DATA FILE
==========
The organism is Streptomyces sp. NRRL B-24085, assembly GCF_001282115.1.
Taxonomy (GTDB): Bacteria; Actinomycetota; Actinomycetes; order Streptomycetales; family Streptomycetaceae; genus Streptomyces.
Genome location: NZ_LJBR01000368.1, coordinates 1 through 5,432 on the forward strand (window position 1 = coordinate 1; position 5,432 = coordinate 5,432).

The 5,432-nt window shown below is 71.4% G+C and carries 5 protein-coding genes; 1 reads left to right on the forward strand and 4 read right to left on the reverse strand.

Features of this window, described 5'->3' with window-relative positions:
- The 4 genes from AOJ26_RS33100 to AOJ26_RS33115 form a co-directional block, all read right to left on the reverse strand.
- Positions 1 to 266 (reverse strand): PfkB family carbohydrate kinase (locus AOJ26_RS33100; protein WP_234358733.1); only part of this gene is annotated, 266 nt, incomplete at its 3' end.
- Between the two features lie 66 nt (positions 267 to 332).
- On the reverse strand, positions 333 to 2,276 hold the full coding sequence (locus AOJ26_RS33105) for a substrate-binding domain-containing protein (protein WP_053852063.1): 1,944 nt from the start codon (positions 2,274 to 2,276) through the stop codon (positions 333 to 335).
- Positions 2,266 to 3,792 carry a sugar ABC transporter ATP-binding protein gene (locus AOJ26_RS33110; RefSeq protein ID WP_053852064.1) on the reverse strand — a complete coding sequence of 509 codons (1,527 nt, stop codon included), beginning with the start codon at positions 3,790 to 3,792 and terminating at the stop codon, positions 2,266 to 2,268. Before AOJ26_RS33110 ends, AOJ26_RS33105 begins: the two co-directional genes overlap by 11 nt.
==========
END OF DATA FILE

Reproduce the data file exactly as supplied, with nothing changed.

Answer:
The organism is Streptomyces sp. NRRL B-24085, assembly GCF_001282115.1.
Taxonomy (GTDB): Bacteria; Actinomycetota; Actinomycetes; order Streptomycetales; family Streptomycetaceae; genus Streptomyces.
Genome location: NZ_LJBR01000368.1, coordinates 1 through 5,432 on the forward strand (window position 1 = coordinate 1; position 5,432 = coordinate 5,432).

The 5,432-nt window shown below is 71.4% G+C and carries 5 protein-coding genes; 1 reads left to right on the forward strand and 4 read right to left on the reverse strand.

Features of this window, described 5'->3' with window-relative positions:
- The 4 genes from AOJ26_RS33100 to AOJ26_RS33115 form a co-directional block, all read right to left on the reverse strand.
- Positions 1 to 266 (reverse strand): PfkB family carbohydrate kinase (locus AOJ26_RS33100; protein WP_234358733.1); only part of this gene is annotated, 266 nt, incomplete at its 3' end.
- Between the two features lie 66 nt (positions 267 to 332).
- On the reverse strand, positions 333 to 2,276 hold the full coding sequence (locus AOJ26_RS33105) for a substrate-binding domain-containing protein (protein WP_053852063.1): 1,944 nt from the start codon (positions 2,274 to 2,276) through the stop codon (positions 333 to 335).
- Positions 2,266 to 3,792 carry a sugar ABC transporter ATP-binding protein gene (locus AOJ26_RS33110; RefSeq protein ID WP_053852064.1) on the reverse strand — a complete coding sequence of 509 codons (1,527 nt, stop codon included), beginning with the start codon at positions 3,790 to 3,792 and terminating at the stop codon, positions 2,266 to 2,268. Before AOJ26_RS33110 ends, AOJ26_RS33105 begins: the two co-directional genes overlap by 11 nt.